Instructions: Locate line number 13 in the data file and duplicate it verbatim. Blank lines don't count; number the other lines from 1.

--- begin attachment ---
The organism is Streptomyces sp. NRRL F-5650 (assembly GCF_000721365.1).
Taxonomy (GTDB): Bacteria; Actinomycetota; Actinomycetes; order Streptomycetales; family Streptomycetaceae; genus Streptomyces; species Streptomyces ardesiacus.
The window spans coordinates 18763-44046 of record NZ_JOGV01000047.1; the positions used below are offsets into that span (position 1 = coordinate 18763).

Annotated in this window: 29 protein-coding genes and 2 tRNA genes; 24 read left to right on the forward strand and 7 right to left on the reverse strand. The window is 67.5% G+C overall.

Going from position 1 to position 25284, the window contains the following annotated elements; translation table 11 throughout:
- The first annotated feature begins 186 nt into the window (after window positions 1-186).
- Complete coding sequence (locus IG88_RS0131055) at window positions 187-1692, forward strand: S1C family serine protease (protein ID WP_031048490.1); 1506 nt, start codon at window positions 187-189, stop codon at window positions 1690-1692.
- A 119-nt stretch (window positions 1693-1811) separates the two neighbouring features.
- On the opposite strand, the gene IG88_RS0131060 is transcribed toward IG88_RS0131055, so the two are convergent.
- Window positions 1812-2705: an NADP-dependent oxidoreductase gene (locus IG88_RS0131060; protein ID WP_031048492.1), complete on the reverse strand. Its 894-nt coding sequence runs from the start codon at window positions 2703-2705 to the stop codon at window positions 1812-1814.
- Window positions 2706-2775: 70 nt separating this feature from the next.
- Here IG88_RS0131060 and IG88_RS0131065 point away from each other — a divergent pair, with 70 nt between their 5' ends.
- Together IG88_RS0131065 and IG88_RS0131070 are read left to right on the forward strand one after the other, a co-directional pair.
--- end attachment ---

- Together IG88_RS0131065 and IG88_RS0131070 are read left to right on the forward strand one after the other, a co-directional pair.